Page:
Well reading an article on data requirements, I’d forgive you for starting to nod off. But that’s not where I was going. It’s the hypnotic eyes of the application. You start using an application, and bit by bit you start to use the concepts and ideas of the application. When you talk about the business, people will recognise the vendor speak. In some cases, the vendor’s words become so imbedded in the culture, that even when you replace the system, they will still use the same words! Sometimes vendors have a way of describing the problem that’s really good, and yet other times a business will sleepwalk into using a different vocabulary. If different parts of the business use different vendors, which is often the case, then there’s no common language. You’re back to needing a babel fish.
Benefits of planning early
What are the benefits of consistently describing your business and data from the beginning? You don’t need to translate from one dialect to another; stay vendor neutral; save time explaining what you mean by ‘customer’; instructions are clear; there’s better communication & shorter meetings. That translates to reduced cost, reduced risk and faster response.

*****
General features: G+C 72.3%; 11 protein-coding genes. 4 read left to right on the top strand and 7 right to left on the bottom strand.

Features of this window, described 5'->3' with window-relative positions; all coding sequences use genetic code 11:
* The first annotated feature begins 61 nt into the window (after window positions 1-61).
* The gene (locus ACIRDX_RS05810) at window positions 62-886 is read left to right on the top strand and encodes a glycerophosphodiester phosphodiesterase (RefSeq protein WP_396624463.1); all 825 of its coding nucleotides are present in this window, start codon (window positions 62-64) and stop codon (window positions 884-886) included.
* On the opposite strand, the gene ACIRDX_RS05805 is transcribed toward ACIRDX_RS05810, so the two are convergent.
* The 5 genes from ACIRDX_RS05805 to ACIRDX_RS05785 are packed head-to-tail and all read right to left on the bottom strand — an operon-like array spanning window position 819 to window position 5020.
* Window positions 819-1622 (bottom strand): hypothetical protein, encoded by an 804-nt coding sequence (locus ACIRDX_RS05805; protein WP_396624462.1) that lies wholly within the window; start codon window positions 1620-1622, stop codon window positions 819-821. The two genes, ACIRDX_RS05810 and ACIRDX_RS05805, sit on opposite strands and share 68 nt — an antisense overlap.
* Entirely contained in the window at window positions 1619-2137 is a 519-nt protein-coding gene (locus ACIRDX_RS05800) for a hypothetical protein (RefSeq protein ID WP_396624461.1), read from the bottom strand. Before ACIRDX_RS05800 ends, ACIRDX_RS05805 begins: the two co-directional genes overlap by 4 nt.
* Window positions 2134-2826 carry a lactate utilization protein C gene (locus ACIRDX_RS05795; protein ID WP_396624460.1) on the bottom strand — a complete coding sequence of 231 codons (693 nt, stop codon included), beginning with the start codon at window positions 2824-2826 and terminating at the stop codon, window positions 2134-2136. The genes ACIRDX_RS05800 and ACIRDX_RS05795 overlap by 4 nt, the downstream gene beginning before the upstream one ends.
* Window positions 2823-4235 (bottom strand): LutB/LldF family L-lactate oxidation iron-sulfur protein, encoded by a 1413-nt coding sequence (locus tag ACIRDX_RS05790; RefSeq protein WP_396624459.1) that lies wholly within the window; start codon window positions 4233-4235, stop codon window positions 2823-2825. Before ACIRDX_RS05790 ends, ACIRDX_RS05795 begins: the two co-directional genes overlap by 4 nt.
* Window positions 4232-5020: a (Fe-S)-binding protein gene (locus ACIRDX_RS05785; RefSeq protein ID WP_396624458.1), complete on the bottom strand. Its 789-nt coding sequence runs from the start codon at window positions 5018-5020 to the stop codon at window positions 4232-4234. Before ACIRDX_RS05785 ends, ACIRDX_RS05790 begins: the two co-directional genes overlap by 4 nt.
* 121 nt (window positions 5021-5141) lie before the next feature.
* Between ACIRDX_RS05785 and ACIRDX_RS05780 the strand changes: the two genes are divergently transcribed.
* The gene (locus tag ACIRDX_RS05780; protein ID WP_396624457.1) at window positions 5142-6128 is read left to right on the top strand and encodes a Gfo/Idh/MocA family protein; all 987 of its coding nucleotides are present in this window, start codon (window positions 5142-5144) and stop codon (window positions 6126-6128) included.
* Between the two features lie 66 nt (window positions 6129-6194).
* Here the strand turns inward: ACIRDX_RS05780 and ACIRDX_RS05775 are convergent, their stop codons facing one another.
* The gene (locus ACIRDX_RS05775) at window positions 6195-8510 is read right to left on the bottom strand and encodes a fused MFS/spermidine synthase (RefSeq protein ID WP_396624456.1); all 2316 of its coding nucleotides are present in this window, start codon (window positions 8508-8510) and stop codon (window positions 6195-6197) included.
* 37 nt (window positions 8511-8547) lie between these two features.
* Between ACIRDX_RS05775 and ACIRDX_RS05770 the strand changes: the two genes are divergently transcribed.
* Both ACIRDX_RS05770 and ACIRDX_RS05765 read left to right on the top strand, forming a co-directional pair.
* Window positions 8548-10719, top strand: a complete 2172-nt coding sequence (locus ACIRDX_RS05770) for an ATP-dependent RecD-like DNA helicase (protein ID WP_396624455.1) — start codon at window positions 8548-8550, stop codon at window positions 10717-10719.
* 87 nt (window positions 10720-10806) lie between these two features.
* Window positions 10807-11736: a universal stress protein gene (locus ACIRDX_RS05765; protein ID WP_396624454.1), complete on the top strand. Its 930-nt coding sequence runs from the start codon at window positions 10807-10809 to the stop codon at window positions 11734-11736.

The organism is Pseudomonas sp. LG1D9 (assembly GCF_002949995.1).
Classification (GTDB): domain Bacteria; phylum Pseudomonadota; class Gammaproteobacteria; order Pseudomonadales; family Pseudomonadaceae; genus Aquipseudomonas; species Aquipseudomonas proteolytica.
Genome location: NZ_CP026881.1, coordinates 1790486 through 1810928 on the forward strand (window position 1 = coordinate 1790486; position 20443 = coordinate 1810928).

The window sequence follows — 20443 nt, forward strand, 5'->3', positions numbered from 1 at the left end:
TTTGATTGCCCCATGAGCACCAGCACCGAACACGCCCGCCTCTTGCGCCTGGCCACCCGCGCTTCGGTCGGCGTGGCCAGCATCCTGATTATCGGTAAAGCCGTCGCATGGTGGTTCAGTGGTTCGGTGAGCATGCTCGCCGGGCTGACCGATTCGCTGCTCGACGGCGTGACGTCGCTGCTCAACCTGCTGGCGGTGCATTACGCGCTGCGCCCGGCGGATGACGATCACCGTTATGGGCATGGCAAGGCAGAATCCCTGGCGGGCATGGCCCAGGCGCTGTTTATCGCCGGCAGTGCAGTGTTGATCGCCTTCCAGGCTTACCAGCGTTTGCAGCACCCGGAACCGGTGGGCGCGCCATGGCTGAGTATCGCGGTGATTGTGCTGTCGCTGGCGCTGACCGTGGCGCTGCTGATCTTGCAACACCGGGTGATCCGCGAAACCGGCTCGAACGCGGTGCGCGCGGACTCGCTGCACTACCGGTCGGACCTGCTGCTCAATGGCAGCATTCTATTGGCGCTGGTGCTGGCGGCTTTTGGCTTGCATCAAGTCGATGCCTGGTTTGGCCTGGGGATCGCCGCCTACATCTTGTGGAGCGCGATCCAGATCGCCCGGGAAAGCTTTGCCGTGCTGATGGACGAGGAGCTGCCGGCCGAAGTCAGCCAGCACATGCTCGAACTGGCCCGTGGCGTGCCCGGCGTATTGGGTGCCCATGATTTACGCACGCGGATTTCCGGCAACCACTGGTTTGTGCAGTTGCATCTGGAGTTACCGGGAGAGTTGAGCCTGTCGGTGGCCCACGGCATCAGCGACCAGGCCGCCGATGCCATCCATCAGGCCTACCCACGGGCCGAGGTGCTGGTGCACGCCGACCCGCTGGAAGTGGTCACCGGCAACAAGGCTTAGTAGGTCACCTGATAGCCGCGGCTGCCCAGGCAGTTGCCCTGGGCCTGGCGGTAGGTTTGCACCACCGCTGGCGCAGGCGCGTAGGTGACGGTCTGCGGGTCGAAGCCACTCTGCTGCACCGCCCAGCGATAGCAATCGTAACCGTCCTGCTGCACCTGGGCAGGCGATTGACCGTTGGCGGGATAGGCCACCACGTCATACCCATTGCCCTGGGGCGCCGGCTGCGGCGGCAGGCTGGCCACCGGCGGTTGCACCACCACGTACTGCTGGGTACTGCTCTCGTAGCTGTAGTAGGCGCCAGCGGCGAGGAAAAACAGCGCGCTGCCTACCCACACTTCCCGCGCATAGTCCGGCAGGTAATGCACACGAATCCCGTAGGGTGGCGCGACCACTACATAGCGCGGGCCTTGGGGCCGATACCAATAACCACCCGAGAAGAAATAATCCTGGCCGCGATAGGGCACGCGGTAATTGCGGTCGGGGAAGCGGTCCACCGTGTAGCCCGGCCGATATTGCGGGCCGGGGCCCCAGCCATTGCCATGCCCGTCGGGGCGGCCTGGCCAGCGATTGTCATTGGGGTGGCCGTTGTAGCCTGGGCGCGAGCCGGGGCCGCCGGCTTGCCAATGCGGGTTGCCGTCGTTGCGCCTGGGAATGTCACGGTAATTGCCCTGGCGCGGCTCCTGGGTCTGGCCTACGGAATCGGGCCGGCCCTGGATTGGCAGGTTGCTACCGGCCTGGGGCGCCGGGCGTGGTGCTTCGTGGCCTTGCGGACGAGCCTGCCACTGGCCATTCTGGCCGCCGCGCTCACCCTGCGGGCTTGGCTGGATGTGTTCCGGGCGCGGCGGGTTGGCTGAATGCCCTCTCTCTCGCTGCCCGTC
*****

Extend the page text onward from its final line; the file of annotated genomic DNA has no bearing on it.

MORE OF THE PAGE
Then there are the opportunities. If you have consistent and accurate data, it’s valuable in so many ways. A thoughtful conversation with a customer to create a positive experience. A pattern that reveals new sales opportunities. Trends based on years of data that can help the business adapt to a new tomorrow.
Systems and the babel fish
Systems have to talk to each other for business to run efficiently. They don’t have a babel fish, instead they have clever bits of technology to translate from one system to another. This on the whole is time consuming and expensive to build and maintain. There’s technology to help, and that’s great, but keeping that as simple as possible is a good thing for any business. Reduces cost, helps the business be agile and reduces risk of data disconnects.
If you’re serious about scaling a business and think you have or might end up with a data problem, then act now to get it under control. Start with the data used across the business, or data that needs to be accurate to manage business risk, such as forecasting. Prioritise the data, and work through the list. If you’re struggling to get your arms around your data requirements, why not take the first step and arrange to have an informal chat with me in complete confidence.